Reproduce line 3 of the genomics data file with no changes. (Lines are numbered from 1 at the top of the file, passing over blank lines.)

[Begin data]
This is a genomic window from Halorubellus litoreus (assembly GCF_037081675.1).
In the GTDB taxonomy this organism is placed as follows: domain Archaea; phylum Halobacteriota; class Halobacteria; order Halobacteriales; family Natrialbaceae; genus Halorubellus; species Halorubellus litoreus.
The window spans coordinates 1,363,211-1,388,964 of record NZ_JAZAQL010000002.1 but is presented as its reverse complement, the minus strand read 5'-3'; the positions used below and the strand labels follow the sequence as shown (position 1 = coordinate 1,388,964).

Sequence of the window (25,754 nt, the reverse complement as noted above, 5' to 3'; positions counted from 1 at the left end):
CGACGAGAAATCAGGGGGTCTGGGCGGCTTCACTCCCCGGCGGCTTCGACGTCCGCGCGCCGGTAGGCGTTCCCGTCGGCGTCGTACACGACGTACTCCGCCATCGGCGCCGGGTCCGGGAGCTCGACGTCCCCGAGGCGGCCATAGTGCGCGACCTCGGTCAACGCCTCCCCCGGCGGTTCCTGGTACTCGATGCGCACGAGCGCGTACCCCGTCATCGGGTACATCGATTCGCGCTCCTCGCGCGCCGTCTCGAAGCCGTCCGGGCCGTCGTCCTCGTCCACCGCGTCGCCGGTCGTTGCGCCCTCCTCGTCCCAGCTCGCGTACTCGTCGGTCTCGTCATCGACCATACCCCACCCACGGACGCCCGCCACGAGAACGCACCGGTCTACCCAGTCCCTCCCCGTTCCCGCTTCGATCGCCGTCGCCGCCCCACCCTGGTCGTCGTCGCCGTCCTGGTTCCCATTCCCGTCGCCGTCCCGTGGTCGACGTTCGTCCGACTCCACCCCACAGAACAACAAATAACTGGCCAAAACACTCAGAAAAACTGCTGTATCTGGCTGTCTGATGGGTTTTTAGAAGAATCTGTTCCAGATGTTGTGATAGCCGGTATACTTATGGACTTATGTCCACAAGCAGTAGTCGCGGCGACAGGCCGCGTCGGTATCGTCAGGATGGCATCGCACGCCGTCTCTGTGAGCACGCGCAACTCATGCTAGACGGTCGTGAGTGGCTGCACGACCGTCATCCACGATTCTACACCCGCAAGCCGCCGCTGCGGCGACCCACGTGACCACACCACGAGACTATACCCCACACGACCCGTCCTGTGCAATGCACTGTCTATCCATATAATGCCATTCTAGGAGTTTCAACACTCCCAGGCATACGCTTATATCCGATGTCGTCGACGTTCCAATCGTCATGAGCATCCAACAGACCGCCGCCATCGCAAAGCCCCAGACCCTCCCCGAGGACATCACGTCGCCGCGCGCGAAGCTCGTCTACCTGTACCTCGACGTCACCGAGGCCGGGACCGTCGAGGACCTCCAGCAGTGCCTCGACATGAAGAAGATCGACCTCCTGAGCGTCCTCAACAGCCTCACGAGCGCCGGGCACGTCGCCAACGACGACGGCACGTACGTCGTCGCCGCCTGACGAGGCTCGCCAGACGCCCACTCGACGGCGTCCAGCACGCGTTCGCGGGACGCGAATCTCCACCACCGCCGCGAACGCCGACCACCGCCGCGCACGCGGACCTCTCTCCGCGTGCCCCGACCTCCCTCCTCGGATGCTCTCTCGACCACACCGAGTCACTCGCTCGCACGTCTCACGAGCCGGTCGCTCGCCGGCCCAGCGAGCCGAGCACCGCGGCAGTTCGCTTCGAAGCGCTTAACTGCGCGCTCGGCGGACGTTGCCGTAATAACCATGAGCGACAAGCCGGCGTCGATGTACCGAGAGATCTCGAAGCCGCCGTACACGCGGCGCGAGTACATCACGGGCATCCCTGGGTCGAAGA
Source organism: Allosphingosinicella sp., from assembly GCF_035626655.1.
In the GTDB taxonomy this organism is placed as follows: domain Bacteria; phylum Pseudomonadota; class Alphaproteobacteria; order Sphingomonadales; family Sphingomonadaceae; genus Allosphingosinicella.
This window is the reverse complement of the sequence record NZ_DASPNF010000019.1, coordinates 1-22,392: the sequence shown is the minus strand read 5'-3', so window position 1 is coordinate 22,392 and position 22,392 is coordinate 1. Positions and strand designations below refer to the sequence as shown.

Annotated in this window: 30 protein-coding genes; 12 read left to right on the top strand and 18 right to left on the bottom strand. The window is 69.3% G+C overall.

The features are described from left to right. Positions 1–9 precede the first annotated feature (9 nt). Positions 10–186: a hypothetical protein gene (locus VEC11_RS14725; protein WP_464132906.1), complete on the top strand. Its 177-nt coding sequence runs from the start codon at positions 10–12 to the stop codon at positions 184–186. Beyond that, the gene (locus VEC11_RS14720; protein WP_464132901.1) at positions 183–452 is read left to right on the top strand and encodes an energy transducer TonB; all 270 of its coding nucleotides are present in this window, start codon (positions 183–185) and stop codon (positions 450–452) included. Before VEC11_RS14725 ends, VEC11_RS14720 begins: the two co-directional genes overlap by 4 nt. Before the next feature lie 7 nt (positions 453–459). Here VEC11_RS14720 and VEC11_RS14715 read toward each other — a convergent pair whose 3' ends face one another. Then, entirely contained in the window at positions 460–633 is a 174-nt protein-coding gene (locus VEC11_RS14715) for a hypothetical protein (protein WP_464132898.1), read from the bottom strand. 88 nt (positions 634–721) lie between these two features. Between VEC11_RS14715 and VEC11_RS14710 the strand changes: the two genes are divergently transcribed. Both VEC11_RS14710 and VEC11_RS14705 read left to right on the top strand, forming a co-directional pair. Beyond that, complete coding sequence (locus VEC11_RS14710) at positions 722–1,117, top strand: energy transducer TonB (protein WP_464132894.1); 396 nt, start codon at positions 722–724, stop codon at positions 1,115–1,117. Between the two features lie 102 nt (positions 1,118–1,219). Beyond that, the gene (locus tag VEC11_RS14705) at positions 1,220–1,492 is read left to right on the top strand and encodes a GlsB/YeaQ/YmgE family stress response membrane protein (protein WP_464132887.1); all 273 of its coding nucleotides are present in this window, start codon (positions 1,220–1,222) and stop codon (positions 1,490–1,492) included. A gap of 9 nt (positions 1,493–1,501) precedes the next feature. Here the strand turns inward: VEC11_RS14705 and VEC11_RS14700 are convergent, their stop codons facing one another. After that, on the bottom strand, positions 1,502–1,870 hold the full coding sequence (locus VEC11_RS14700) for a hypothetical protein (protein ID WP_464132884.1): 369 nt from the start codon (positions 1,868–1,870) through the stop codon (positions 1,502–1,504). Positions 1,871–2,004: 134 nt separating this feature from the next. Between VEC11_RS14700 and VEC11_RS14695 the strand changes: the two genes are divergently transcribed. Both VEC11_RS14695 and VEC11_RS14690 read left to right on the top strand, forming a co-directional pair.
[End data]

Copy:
The window spans coordinates 1,363,211-1,388,964 of record NZ_JAZAQL010000002.1 but is presented as its reverse complement, the minus strand read 5'-3'; the positions used below and the strand labels follow the sequence as shown (position 1 = coordinate 1,388,964).